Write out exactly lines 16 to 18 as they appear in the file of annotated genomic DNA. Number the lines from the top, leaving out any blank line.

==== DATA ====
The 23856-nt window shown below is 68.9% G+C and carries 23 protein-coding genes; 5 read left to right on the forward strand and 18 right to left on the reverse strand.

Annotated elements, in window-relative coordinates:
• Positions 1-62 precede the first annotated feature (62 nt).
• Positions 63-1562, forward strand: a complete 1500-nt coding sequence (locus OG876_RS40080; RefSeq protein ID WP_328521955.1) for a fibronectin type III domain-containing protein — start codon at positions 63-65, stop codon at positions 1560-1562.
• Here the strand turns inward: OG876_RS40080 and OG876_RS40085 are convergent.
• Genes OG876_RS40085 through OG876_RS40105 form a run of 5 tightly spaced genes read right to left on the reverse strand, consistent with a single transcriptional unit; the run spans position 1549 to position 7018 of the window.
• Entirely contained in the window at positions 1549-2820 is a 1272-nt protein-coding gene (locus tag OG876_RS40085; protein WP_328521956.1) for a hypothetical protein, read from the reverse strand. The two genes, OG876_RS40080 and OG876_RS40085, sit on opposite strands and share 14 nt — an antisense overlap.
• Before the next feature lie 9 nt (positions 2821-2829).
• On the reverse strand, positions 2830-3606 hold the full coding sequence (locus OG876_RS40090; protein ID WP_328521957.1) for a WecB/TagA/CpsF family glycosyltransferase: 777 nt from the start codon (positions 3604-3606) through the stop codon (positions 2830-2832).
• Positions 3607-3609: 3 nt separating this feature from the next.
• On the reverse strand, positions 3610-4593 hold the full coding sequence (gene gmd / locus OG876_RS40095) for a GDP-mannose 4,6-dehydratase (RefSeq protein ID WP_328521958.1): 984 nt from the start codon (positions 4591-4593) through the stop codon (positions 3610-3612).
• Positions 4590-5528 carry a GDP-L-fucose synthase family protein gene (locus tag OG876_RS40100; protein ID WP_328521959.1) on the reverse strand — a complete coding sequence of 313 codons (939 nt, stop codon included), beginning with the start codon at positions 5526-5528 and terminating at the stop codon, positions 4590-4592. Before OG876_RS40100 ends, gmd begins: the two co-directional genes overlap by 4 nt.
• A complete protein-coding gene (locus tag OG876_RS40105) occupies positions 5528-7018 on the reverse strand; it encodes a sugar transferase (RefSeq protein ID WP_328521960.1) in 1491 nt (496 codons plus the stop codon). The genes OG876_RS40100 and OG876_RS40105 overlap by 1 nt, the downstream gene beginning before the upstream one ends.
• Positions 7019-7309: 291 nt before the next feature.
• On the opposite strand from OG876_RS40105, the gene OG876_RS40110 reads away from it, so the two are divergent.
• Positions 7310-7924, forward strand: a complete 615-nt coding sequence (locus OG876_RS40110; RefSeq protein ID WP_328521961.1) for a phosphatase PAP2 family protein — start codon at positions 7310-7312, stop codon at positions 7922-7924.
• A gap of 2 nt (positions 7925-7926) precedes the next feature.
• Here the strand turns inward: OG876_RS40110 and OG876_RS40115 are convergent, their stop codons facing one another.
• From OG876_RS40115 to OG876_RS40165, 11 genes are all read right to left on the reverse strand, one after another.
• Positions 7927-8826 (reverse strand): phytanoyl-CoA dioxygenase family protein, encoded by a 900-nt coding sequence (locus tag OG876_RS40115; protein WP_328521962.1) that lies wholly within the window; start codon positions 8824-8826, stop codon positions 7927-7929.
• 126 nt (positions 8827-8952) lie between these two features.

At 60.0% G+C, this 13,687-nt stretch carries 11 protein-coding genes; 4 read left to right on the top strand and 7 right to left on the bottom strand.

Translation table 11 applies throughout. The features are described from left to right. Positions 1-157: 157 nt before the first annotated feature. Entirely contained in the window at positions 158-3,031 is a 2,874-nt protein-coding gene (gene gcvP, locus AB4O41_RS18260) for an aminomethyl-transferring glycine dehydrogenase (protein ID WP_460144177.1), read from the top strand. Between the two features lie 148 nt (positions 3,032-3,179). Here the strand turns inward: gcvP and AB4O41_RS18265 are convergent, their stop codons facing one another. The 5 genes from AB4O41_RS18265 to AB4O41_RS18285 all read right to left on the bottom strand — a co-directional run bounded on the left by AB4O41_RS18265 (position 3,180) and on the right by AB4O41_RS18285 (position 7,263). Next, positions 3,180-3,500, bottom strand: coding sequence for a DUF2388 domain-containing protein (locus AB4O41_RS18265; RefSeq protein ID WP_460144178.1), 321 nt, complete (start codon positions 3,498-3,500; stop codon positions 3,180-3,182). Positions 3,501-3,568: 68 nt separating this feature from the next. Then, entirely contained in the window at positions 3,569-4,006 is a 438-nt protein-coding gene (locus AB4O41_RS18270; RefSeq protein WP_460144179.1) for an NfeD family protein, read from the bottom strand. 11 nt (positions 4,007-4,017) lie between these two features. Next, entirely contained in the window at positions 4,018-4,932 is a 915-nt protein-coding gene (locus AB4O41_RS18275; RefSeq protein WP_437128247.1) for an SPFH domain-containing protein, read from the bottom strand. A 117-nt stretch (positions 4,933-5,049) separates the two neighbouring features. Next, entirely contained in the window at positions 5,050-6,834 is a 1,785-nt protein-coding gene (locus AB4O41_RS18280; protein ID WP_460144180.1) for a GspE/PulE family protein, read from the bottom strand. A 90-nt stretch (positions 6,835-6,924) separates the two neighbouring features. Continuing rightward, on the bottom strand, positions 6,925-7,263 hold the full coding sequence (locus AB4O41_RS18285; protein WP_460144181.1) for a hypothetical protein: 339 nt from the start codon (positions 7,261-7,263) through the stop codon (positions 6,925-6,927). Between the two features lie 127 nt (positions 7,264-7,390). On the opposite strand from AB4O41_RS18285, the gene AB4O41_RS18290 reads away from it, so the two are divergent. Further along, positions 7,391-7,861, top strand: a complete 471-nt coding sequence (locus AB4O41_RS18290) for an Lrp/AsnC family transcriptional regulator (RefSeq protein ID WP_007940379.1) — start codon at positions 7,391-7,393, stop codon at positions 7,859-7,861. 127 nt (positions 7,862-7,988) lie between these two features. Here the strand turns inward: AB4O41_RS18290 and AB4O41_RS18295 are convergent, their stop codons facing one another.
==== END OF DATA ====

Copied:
• Positions 7310-7924, forward strand: a complete 615-nt coding sequence (locus OG876_RS40110; RefSeq protein ID WP_328521961.1) for a phosphatase PAP2 family protein — start codon at positions 7310-7312, stop codon at positions 7922-7924.
• A gap of 2 nt (positions 7925-7926) precedes the next feature.
• Here the strand turns inward: OG876_RS40110 and OG876_RS40115 are convergent, their stop codons facing one another.